Viewers of True Detective: Night Country may find the forbidding darkness and snow-caked backdrop of the Arctic-set Max crime drama jarring, especially as Jodie Foster and Kali Reis in fur-hooded parkas breathe out cold wisps of air while investigating evil all around them.
But co-star Anna Lambe found the frigidly cold, dark filming set for the latest True Detective season more like home sweet home. “I was snug as a bug in a rug,” says the Inuk actor from Grise Fiord, Nunavut, Canada’s northernmost community, who tells The Hollywood Reporter she embraced the permanent darkness and freezing cold of a winter in Iceland, which doubled as remote Alaska during production.
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Lambe plays Kayla Prior, the wife of young cop Peter Prior (Finn Bennett), who defends her family amid the primal beauty and ferocity of a snowbound Alaskan winter while Foster and Reis investigate a cold-case murder and the mysterious disappearance of eight secretive research lab scientists.
Having acted in a host of dramas set in the Arctic — including her debut role at age 15 as Spring in the Nunavut set-and-shot indie film The Grizzlies — Lambe argued that working as the cameras roll in the shivering cold can lend tension and visceral agony to onscreen performances.
“The first scene I ever shot for The Grizzlies had me running to my teacher’s house, screaming and banging on his door that my boyfriend was going to kill me. And it was April and very cold — minus-20-degrees cold — and I was just in my jacket and sneakers and a pair of jeans, and the cold just added to the desperation that I need to get out of here, I need help,” Lambe recounted.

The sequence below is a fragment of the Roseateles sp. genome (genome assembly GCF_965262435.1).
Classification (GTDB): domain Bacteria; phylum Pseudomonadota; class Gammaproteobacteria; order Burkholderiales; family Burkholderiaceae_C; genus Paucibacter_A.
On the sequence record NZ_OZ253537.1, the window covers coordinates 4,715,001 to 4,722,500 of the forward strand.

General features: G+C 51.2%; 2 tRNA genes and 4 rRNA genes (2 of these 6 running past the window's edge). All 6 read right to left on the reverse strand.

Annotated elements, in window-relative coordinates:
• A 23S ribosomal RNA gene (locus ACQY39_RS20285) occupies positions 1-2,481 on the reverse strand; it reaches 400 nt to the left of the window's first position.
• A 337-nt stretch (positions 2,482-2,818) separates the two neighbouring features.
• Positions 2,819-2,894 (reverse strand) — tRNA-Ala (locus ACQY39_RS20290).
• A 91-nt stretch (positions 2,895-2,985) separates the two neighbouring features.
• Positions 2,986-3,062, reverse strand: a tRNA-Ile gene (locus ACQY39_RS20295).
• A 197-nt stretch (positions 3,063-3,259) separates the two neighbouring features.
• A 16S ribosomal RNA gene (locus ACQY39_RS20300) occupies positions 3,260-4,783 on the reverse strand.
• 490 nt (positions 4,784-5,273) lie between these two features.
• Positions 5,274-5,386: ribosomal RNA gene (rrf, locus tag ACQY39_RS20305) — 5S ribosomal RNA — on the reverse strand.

While insisting she was well taken care along with all the talent on the True Detective set, Lambe said she is used to the dangers of bleak and remote polar extremes. “When I’m out boating with my family or I go for a walk in the winter, you become very aware, very quickly, of just how fast things can go wrong and how, without the right resources, a little bit of cold is the difference between life and death,” she explained.
Lambe co-starred in CBC Indigenous drama Trickster and the Prime Video drama Three Pines, which also featured Alfred Molina, and guest-starred on other series like Alaska Daily. Now, as her acting career includes Hollywood, Lambe does dream about shedding her puffy parkas.
“I always say I spent three-quarters of my life being cold. I’m done being cold. I love the beach. I would love to do a rom-com on a beach,” she insisted. But Lambe is not out of the Arctic cold just yet.
She recently nabbed the lead role in an untitled Netflix/CBC Arctic-set comedy, where she will play a young Inuk mother, Siaja, wanting to build a new future for herself, which is not easily done in her small polar circle town where everyone knows your business.
As with the fourth season in the True Detective franchise, the upcoming Arctic-set comedy is driven mostly by creative women, with Anya Adams (Yellowjackets) tapped as the producing director for the series created and written by Stacey Aglok MacDonald and Alethea Arnaquq-Baril, and with Miranda de Pencier executive producing.